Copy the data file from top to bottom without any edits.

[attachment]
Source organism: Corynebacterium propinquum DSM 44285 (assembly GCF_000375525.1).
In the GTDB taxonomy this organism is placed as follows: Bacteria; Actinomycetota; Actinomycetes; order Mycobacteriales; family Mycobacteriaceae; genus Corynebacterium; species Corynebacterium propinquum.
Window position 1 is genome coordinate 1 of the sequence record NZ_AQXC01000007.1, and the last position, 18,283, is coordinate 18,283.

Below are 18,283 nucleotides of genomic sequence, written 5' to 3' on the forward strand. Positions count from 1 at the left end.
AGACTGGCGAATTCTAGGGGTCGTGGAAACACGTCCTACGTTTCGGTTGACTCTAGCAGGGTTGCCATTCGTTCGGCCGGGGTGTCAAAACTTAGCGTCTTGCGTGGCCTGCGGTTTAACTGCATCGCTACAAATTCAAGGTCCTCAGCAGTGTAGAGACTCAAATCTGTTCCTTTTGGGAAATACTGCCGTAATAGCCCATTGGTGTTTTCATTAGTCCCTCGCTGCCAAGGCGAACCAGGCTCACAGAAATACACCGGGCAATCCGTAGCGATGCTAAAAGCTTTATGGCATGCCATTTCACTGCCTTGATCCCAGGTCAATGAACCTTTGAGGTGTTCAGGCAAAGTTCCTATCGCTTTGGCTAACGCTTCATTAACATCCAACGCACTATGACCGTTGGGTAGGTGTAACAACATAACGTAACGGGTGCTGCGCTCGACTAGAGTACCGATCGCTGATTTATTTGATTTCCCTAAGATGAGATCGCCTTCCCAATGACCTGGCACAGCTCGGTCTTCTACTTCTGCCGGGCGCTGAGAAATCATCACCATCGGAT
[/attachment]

Source organism: Corynebacterium propinquum DSM 44285 (assembly GCF_000375525.1).
In the GTDB taxonomy this organism is placed as follows: Bacteria; Actinomycetota; Actinomycetes; order Mycobacteriales; family Mycobacteriaceae; genus Corynebacterium; species Corynebacterium propinquum.
Window position 1 is genome coordinate 1 of the sequence record NZ_AQXC01000007.1, and the last position, 18,283, is coordinate 18,283.

Below are 18,283 nucleotides of genomic sequence, written 5' to 3' on the forward strand. Positions count from 1 at the left end.
AGACTGGCGAATTCTAGGGGTCGTGGAAACACGTCCTACGTTTCGGTTGACTCTAGCAGGGTTGCCATTCGTTCGGCCGGGGTGTCAAAACTTAGCGTCTTGCGTGGCCTGCGGTTTAACTGCATCGCTACAAATTCAAGGTCCTCAGCAGTGTAGAGACTCAAATCTGTTCCTTTTGGGAAATACTGCCGTAATAGCCCATTGGTGTTTTCATTAGTCCCTCGCTGCCAAGGCGAACCAGGCTCACAGAAATACACCGGGCAATCCGTAGCGATGCTAAAAGCTTTATGGCATGCCATTTCACTGCCTTGATCCCAGGTCAATGAACCTTTGAGGTGTTCAGGCAAAGTTCCTATCGCTTTGGCTAACGCTTCATTAACATCCAACGCACTATGACCGTTGGGTAGGTGTAACAACATAACGTAACGGGTGCTGCGCTCGACTAGAGTACCGATCGCTGATTTATTTGATTTCCCTAAGATGAGATCGCCTTCCCAATGACCTGGCACAGCTCGGTCTTCTACTTCTGCCGGGCGCTGAGAAATCATCACCATCGGAT